Offered as an adjunct to the annual summer Rhinoceros Theater and Performance Festival, this monthlong showcase of fringe entertainment features mostly new work by such ensembles and individuals as the Curious Theatre Branch, Dolphinback Theatre Company, Ira Glass, Frank Melcori, Theater Oobleck, Jamie O’Reilly, Michael Smith, the Saint Ed Theatre Company, and John Starrs, among […]
Naked I–A Feast for the Senses at Bailiwick Arts Center, through February 9 By Carol Burbank The Naked I, curated by Jonathan Pitts, is a six-week performance festival loosely organized around the theme “a feast for the senses” and featuring local artists, actors, and dancers who are restaging, reworking, or premiering short pieces. A chance […]
Various Artists The Doo Wop Box II (Rhino) Crew-Cuts The Best of the Crew-Cuts Diamonds The Best of the Diamonds Del-Vikings The Best of the Del-Vikings Penguins The Best of the Penguins Danleers The Best of the Danleers (Mercury/Chronicles) By Peter Margasak In thumbnail sketches of the history of rock ‘n’ roll, doo-wop is typically […]
CHARLES WILSON Charles Wilson’s CD It’s Sweet on the Backstreet (Ecko) has been making inroads on contemporary blues-radio playlists since it came out in 1995; if not enough listeners are familiar with him, it may be because the cultural and commercial barriers that separate African-American blues audiences from their white counterparts remain as entrenched as […]
ALBITA When salsa singer Albita Rodriguez defected to the U.S. from Havana in 1993, much of the attention lavished on her in Miami was prompted by her unconventional appearance: she sported tailored, double-breasted suits and short, slicked-back hair. Popular Latina artists such as Celia Cruz and Celina Gonzalez have never fucked with gender, not even […]
Chicago’s Next Dance Festival at the Harold Washington Library, through February 1 By Mitchell Kupferberg This year’s incarnation of Chicago’s Next Dance Festival does more than entertain with lithe, athletic dancing and innovative multicultural choreography. The seven dances that comprised the festival’s first of two weekend programs challenge our very conception of dance and suggest […]
What’s the scoop on hemp? Is it true that in earlier days of our country over 90 percent of paper was made of hemp? Is it true hemp is one of the strongest fibers known to man? Why is it illegal to grow it, since it is only about 1 percent THC? In fact, it […]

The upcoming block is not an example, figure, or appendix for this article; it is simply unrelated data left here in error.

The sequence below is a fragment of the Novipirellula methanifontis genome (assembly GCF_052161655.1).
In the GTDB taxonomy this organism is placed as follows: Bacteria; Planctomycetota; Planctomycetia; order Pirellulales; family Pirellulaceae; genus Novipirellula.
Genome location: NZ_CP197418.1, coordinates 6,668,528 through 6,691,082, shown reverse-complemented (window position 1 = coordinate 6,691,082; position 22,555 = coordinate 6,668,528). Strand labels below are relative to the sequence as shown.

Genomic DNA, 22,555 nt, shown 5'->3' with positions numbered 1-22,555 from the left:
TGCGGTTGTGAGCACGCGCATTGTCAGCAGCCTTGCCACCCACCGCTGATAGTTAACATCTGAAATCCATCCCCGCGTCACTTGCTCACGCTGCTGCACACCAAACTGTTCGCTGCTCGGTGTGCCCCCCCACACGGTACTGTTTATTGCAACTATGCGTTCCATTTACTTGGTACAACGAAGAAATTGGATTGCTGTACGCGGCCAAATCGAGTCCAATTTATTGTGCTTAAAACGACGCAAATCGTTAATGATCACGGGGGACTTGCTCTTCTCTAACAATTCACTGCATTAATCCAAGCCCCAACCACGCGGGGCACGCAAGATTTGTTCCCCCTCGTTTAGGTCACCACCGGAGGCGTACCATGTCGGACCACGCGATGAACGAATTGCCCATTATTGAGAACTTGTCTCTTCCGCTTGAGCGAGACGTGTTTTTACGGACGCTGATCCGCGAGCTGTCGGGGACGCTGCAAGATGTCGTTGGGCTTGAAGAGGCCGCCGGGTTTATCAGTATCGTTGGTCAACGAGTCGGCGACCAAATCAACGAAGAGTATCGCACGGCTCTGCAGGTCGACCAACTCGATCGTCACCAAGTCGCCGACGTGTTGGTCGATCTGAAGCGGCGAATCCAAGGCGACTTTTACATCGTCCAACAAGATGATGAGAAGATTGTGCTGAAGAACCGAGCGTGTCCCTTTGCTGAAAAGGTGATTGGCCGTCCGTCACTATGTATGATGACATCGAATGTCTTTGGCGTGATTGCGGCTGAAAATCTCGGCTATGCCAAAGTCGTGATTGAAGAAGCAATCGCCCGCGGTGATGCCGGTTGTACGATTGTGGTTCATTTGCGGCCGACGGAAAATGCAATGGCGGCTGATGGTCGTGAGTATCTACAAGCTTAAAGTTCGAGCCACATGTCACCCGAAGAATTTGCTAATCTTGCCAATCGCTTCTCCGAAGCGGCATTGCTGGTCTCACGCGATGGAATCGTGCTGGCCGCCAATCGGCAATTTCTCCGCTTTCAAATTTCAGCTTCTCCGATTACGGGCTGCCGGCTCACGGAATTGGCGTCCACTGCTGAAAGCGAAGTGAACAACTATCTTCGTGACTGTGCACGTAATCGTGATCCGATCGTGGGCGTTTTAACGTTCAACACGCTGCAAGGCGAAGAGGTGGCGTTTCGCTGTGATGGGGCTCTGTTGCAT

The Young Man From Atlanta Goodman Theatre Sidney Bechet Killed a Man Victory Gardens Theater By Albert Williams Will Kidder and Phil Litwin have a lot in common. The protagonists of two high-profile new plays in town, they not only believe in the American dream but seem to embody it. Will, the central character in […]
Like a lot of kids in the late 50s and early 60s, Art Burton grew up watching Gunsmoke and Rawhide and reading books about the western frontier. But as he got older, he realized that what was on TV and in books didn’t reflect reality. Contrary to white-dominated depictions of the west, the frontier was […]
“The Otis Redding Story” (Try A Little Tenderness), Black Ensemble Theater. If you walk out of this production without having clapped your hands to or hummed along with some of Otis Redding’s tunes, you better take a moment to check your pulse. The artists celebrating “the messenger of soul” are so exuberant and joyful in […]
Friday 1/31 – Thursday 2/6 JANUARY By Cara Jepsen 31 FRIDAY Viennese composer Franz Schubert was only 31 when he died–and was in the ground nearly half a century before receiving recognition as one of the great “Schu’s” of classical music, with most of his compositions premiering well after his death. Tonight’s Franz Schubert’s 200th […]
To the editor: Michael Miner’s recent pieces [Hot Type, December 13 and January 10] on the Chicago Tribune’s troubles with freelance writers move me to comment. I head the contracts and electronic-rights campaign for the American Society of Journalists and Authors (ASJA). Copyright and intellectual property rights are the issue of the decade in our […]
How the original Jerry Falwell ad parody was toned down for Hustler.
Myron Orfield’s maps tells us much about the gulf between the classes–maybe more than the MacArthur Foundation wants us to know.
CONFUSIONS, Pendulum Theatre Company, at the Athenaeum Studio Theatre. These five early (1974) Alan Ayckbourn one-acts betray his characteristic mix of caustic compassion and affectionate analysis, and Bill Redding’s staging, with its impeccable accents and reliable timing, revels in Ayckbourn’s round dance of loosely linked characters, lonely souls desperately trying to fend off chaos. In […]